My husband and I went to Sprouts and bought Amys frozen gluten free bowls thinking they were ok as we are still learning how to read the labels and then I read a blog on how Amys foods have made people not feel so well, I got upset and depressed. I sure hope I get the hang of this soon. My dr. said I need to start my gluten free diet ASAP and I feel like all I have done is make alot of mistakes and I still am in pain :( I am not going to give up and I want to learn as much as I can about this disease so I can live happy and pain free.

Thanks for all your support, this helps knowing there are people who care and understand what I am going through.

I have recommended this site to all my family as we all have never heard of this disease until I was told I had it, so we are all trying to learn as much as we can and this site is the most helpful.

We live in Arizona by the way :)

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Hey KikiUSA,

Ha, I live in AZ too! Down near Tucson! Nice to meet a fellow Arizonan! (If you care to, feel free to email: writetalk@gmail.com . No offense taken if you don't, though!)

I was just diagnosed in July, so I know how you feel - a few months already and sometimes I still feel like I'm trying to figure out what the heck I'm doing. Those first couple weeks were a killer - what a stress!

Are you anywhere near Tucson? They have a local celiac disease group (http://www.southernarizonaceliacsupport.org/ ) that lists gluten-free friendly restaurants in the area, etc... They are how I found my current GI doctor (Dr. Tamura) who really knows his stuff about Celiac.

Lovin' Spoonfuls is a very gluten-free friendly restaurant here, although they are vegan, so no meat. Their gluten-free menu is almost as big as their normal one, even having millet bread for PB&J sandwiches for the kids. Claim Jumper is also VERY allergy/gluten conscious, if you tell them what you need.

If you're in Phoenix, they have a Gluten free bakery! ( http://www.glutenfreecreations.com/ )

And, for starting out? This is what I found out that was most helpful:

1. LOTS of gluten free blogs, like glutenfreegirl, that have tons of gluten-free recipes that are very good. They seem to fall into 2 categories: foodie/gourmet types, and 'holy crud, what the heck do I eat now, I just want to get through my day without spending 10 hours cooking' types.

2. I didn't get a lot of value out of most of the gluten free cookbooks. The majority of them seemed to have foods that were normally gluten free that I already knew (like baked potatoes) or had dishes that I had to substitute so much for the usual 'wheat' ingredients, that it was almost like taunting. 'Here, have a food that looks like the original, but tastes half as good, so you can remember what you used to be able to eat and feel bad about it.'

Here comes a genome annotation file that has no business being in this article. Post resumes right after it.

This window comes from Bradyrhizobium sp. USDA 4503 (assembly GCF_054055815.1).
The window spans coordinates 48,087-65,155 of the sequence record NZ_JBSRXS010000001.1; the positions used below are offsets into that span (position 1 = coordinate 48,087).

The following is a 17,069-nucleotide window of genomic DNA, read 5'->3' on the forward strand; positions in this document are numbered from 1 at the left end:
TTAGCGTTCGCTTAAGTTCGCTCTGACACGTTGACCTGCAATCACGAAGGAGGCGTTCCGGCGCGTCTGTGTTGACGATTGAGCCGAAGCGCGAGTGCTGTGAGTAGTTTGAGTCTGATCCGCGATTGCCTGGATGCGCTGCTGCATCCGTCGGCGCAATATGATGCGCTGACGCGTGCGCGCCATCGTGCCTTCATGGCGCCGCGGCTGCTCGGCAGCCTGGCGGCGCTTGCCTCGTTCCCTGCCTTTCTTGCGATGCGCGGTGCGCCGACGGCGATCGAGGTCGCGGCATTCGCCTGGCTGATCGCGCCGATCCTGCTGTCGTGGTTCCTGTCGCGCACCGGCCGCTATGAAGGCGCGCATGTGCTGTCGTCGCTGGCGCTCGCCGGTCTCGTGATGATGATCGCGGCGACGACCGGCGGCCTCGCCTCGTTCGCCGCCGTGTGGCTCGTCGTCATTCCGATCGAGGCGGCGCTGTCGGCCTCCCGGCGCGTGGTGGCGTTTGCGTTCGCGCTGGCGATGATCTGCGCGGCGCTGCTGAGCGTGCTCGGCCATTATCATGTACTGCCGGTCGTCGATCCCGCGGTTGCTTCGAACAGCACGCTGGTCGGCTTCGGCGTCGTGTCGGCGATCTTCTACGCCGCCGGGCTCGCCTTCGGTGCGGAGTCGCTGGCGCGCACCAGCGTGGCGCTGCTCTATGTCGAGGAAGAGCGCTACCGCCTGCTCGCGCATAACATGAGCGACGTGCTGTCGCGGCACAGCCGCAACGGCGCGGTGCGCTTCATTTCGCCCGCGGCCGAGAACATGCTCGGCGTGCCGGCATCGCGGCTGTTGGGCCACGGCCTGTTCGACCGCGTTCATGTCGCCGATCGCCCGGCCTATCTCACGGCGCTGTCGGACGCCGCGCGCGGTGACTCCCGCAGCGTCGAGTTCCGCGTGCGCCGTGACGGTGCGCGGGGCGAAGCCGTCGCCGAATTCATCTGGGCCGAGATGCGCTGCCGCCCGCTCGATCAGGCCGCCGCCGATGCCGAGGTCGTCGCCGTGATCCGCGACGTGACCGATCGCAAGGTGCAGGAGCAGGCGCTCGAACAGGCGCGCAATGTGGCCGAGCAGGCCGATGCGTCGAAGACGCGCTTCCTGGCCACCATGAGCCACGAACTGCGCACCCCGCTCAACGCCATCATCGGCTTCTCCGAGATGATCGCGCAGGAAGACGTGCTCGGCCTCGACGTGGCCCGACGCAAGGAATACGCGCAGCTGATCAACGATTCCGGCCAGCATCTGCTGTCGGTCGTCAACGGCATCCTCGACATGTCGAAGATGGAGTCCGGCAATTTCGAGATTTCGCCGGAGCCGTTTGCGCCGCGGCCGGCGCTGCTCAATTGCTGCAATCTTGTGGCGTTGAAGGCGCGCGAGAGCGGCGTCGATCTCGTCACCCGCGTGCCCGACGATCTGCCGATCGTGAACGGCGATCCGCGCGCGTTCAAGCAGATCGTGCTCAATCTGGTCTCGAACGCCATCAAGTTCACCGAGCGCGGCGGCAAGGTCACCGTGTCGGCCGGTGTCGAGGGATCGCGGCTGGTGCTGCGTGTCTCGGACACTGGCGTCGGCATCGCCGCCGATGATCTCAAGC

3.At the same time - getting a 'Gluten free' flour mix to use can help when you really crave a food you used to have. I have a versatile one a friend gave me that I'd be happy to share, if you like.

4. If you have not had any blood relatives tested for celiac disease? I would really urge you to try and persuade them to get the test done. I was told to try and get every relative within one degree of separation from me tested for Celiac. My father, my brother, and my daughter all came back positive! And two of them had no symptoms at all, of any kind, so I'm really glad they got it done!

5. Udi's gluten-free bread - the only kind I've found that you can eat without having to toast it to make it palatable. Whole foods brand is similar, though, so I'm told. Food For Life Millet bread was the best out of this brands breads, I thought, although I would recommend toasting. Tinkyada brown rice pasta has a nice texture. If you don't cook it the last minute, and instead drain the water out, and then toss in the sauce for it to soak in for a minute or two? The pasta will absorb the sauce - tastes pretty darn good that way!

6. gluten-free products usually have more fats and more sugar than the normal products. They also still strip out the nutrients if they are using refined flours (rice, millet, etc...), but unlike normal breads, crackers, etc... they don't fortify with vitamins. So buying whole grain ones is much better for your health, and your waistline, LOL.